One could see from this curled up angle to that one, or from this one over here to that one over there.

On a macroscopic level, it all looks "the same" from any of the angles because one is looking at the overall surface of countless billions and billions of tiny particles, but these "extra viewing angles" would come into play, because of the higher dimensional space.


#10    ShaunZero

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Posted 08 November 2009 - 09:34 PM

View PostMattshark, on 08 November 2009 - 12:45 PM, said:

Yep it does. They are not dimensions you can travel between though, not unless anyone things they can have no depth.

That was something I've always wondered about spacial dimensions. How can something possibly have only 2 dimensions? That would mean that is has absolutely no height. No height = does not exist. Sure you could say we can't comprehend it, but if you say that, how can you posit it as possible if you can't comprehend the concept.

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#11    sepulchrave

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Posted 08 November 2009 - 10:08 PM

View PostShaunZero, on 08 November 2009 - 09:34 PM, said:

That was something I've always wondered about spacial dimensions. How can something possibly have only 2 dimensions? That would mean that is has absolutely no height. No height = does not exist. Sure you could say we can't comprehend it, but if you say that, how can you posit it as possible if you can't comprehend the concept.
Well... if there 2D objects lying around we could (presumably) detect them.

We would not be able to physically interact with them, but assuming the 2D things were made of the 2D equivalents to our 3D atoms then, for example, our electromagnetic fields could `leak' into the 2D world (well, the component of the field parallel to the 2D world could), and vice versa the EM fields of the 2D world could couple to 3D atoms in the vicinity. The net effect would be a small discontinuity in or observable 3D fields that would match the plane of the 2D world.

If you argue that the 2D objects are made of 2D atoms which are completely different than our 3D atoms then the above argument wouldn't work, of course.

But in general there is nothing wrong with 2D (or 1D, for that matter) objects - they are just pretty boring. There are several devices which approximate 2D things (such as quantum wells).

You could just as well argue that a 4D creature (length x width x height x 'wibble') would be unable to comprehend a 3D object. I mean 3D means wibble=0, so how can it exist? Of course us 3D creatures don't know what 'wibble' is so we have no problem existing happily.


#12    Black Red Devil

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Posted 09 November 2009 - 10:14 PM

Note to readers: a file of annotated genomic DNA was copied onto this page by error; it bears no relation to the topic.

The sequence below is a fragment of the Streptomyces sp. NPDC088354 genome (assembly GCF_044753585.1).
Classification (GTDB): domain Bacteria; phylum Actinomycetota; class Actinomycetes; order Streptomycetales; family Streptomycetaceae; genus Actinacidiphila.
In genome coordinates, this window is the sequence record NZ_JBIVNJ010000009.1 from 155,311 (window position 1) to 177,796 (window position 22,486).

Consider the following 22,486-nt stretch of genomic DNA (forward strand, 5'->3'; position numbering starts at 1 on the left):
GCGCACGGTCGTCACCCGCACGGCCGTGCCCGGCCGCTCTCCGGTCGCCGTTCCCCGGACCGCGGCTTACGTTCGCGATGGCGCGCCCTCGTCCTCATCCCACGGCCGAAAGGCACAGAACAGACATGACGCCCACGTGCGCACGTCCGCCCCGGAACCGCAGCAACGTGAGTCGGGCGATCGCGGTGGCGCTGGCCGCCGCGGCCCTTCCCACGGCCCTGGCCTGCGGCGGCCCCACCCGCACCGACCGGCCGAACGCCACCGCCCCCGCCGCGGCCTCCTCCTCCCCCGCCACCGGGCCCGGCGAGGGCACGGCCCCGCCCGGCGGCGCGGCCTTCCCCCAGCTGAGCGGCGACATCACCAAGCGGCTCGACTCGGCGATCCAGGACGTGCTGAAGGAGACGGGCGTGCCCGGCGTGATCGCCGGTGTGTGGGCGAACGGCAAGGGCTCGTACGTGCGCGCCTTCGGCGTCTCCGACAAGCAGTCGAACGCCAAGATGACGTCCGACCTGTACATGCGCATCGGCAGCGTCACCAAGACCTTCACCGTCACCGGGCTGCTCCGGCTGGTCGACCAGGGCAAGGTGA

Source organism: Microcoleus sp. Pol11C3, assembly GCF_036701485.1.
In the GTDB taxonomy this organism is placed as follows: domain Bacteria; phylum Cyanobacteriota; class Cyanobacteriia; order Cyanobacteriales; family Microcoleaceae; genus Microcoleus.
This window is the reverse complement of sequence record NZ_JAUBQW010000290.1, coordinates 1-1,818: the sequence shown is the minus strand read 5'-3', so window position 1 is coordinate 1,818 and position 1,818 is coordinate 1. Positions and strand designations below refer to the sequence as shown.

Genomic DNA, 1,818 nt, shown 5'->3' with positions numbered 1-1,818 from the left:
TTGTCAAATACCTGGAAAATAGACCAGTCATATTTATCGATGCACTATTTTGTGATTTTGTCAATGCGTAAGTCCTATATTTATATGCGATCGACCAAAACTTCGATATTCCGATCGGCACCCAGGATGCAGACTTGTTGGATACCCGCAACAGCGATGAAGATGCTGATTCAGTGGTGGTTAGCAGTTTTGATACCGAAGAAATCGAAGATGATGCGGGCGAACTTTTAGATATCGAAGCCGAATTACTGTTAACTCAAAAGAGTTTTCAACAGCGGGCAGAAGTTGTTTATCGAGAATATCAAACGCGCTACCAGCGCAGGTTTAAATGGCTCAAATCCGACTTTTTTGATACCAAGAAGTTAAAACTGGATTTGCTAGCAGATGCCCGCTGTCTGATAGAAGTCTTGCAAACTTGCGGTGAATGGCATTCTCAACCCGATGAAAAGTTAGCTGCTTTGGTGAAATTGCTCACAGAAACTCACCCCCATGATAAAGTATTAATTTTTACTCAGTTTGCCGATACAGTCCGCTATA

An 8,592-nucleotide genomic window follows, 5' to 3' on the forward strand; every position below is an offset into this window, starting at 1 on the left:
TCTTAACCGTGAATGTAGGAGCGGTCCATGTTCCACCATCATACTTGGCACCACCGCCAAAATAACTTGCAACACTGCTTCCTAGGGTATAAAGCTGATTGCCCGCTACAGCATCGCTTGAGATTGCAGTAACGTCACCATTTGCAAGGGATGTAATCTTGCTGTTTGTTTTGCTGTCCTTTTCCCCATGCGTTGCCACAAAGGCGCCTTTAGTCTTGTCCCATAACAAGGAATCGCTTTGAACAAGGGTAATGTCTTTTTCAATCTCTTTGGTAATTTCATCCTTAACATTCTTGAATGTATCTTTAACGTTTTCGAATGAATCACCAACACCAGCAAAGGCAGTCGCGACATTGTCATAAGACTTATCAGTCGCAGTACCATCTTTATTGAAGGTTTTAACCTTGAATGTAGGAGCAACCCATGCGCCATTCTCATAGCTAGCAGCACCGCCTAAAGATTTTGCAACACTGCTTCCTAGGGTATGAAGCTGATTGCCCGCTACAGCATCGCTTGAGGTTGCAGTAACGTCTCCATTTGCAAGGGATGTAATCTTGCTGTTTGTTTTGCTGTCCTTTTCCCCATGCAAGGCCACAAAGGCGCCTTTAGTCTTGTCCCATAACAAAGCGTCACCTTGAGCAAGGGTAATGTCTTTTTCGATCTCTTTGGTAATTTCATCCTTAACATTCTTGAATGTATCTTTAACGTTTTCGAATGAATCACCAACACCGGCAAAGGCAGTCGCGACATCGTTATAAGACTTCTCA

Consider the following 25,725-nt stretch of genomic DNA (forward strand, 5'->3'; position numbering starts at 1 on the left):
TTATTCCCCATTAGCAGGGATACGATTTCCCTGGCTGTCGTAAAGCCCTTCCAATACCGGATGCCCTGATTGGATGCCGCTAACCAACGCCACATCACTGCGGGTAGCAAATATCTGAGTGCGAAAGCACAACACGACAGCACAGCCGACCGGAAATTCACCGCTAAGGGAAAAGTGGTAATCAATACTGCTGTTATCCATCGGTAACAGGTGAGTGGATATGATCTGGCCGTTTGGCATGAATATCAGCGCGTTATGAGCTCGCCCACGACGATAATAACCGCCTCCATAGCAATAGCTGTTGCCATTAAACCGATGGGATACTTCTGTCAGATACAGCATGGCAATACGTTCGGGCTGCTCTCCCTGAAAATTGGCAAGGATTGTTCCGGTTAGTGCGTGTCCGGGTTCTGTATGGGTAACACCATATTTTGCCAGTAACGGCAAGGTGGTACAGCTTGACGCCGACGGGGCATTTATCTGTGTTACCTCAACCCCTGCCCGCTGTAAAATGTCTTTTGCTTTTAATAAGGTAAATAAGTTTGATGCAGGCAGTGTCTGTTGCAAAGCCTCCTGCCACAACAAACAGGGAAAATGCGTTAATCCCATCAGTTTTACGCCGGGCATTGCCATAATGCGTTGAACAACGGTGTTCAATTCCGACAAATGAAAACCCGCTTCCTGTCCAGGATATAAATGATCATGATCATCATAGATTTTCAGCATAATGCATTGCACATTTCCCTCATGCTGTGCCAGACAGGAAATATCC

View PostMattshark, on 08 November 2009 - 12:45 PM, said:

Yep it does. They are not dimensions you can travel between though, not unless anyone things they can have no depth.

Never said you could travel within them. According to M-Theory we live in all of them at the same time but we only can perceive our 3D + Time dimensions while the others are at the quantum level.

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#13    Black Red Devil

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Posted 09 November 2009 - 10:20 PM

View Postsepulchrave, on 08 November 2009 - 10:08 PM, said:

Well... if there 2D objects lying around we could (presumably) detect them.

We would not be able to physically interact with them, but assuming the 2D things were made of the 2D equivalents to our 3D atoms then, for example, our electromagnetic fields could `leak' into the 2D world (well, the component of the field parallel to the 2D world could), and vice versa the EM fields of the 2D world could couple to 3D atoms in the vicinity. The net effect would be a small discontinuity in or observable 3D fields that would match the plane of the 2D world.

If you argue that the 2D objects are made of 2D atoms which are completely different than our 3D atoms then the above argument wouldn't work, of course.

But in general there is nothing wrong with 2D (or 1D, for that matter) objects - they are just pretty boring. There are several devices which approximate 2D things (such as quantum wells).

You could just as well argue that a 4D creature (length x width x height x 'wibble') would be unable to comprehend a 3D object. I mean 3D means wibble=0, so how can it exist? Of course us 3D creatures don't know what 'wibble' is so we have no problem existing happily.

Mate, I love your scientific approach in describing things but ever heard of Layman's Terms? ;)

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#14    Mattshark

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Posted 10 November 2009 - 12:26 AM

View PostBlackRedLittleDevil, on 09 November 2009 - 10:14 PM, said:

Never said you could travel within them. According to M-Theory we live in all of them at the same time but we only can perceive our 3D + Time dimensions while the others are at the quantum level.

Yeah I know, a lot of people confusion dimension with parallel universe though and think that scientific work on dimensions is evidence of parallel universes.

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#15    Hugh

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Posted 10 November 2009 - 11:29 AM

Think of two 2D (x,y) flat plane parallel universes, separated by a short distance in a third spatial dimension along the z axis.

Now think of two 3D (x,y,z) cube parallel universes, separated by a short distance in a fourth spatial dimension along the w axis.

Posted Image